As an aging gay man, queer rights advocate, aspiring journalist, and the ceremony’s walk-on photographer, it was a very inspiring and affirming celebration of diversity and intersectional solidarity.

At the conclusion of the ceremony, the audience of allies came to the stage with the graduates, laughing and waving the rainbow flags handed out by the ushers at the beginning of the ceremony. 

This safe space for public support may seem to be nothing out of the ordinary for our Bay Area-based community college district, but it is worth noting that PCCD’s Lavender Graduation occurred during a time of significant headwinds with respect to the rights of the LGBTQIA+ community. In much of the United States, and around the globe, our rights are under relentless assault.

Only the week before, Democratic Montana State Representative Zooey Zephyr, a transgender woman, was banned from the Montana House floor by the chamber’s Republican-majority, after fighting against a bill that would ban gender-affirming healthcare for Montana children. 

And just yesterday, Uganda enacted a harsh anti-LGBTQIA+ law, calling for the death penalty for repeated offenses of “aggravated homosexuality.”

Having the space to celebrate PCCD’s LGBTQIA+ students in this context feels like a privilege, even though it shouldn’t be – it’s a right. It’s an act of defiance in solidarity with our LGBTQIA+ comrades and allies around the world who struggle to claim a space of their own, a space to be themselves, and a space to advocate for their rights in environments that would prefer that they simply shut the ‘actual-eff-up’ and go away quietly.

Seeing and hearing our LGBTQIA+ students claim their space and celebrate their achievements, with the full and unambiguous support of our allies in the PCCD’s faculty, administration, and governing board, was a welcome respite from the toxic news of LGBTQIA+ persons, expression, and art being demeaned, censured, and banned elsewhere. (And also a welcome change of temperature from the fractious debates within the PCCD community about how to run a functional, accountable educational institution.)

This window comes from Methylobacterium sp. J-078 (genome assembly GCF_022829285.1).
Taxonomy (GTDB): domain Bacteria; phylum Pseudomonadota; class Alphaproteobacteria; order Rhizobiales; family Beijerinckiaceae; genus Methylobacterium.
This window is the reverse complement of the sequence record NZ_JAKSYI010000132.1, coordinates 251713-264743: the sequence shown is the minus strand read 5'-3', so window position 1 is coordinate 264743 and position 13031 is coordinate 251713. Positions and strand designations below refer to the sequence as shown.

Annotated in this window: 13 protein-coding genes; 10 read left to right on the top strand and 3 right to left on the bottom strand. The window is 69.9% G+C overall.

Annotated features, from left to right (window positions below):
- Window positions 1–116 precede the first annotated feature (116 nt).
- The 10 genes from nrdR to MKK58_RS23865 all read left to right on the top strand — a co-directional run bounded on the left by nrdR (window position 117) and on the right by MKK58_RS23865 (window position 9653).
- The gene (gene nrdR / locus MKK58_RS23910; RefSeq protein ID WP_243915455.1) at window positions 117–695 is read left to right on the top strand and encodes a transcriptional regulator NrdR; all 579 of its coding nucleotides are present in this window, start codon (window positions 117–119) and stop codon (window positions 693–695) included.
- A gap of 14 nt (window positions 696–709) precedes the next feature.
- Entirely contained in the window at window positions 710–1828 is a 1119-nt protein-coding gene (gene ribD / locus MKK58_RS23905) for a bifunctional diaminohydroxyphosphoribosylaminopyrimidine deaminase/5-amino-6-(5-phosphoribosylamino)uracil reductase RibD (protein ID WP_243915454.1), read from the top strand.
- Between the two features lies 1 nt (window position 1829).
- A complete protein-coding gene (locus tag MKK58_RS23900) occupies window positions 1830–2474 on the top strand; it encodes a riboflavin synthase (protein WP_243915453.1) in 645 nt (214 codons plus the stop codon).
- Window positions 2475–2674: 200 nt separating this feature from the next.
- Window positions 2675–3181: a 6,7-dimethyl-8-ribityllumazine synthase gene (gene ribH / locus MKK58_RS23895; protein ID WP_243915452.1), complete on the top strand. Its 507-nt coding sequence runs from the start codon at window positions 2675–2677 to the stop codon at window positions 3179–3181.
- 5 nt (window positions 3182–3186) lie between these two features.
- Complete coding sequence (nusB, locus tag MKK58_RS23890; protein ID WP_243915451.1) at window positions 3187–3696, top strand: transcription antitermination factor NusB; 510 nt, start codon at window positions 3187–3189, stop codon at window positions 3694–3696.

It seemed that everybody in the PCCD was aligned in demonstrating that LGBTQIA+ students are a vital constituency in the district, are free to be themselves, and are worth celebrating as full members of the PCCD community.

About the Contributor
Timothy Lane, Opinion Editor
Known to friends as Tim or “TL”, Timothy Lane was raised in western Massachusetts. His hobbies and passions as a young boy included reading the Encyclopedia Americana and National Geographic at random, studying maps and atlases, and swimming the breaststroke for the Westfield, Mass. YMCA youth swim team. Tim has spent has spent much of the last 30 years as a teacher and scholar shuttling between the US and South Africa: first as a volunteer teacher in a rural high school in the northern Limpopo region of South Africa; then doing oral historical research in those rural communities as well as South African national archives in Pretoria; and since 2003 working with international public health scholars and community organizations throughout the US and South Africa to end the HIV epidemic. He has lived in the Bay Area since 1993, and has called Oakland home since 2015.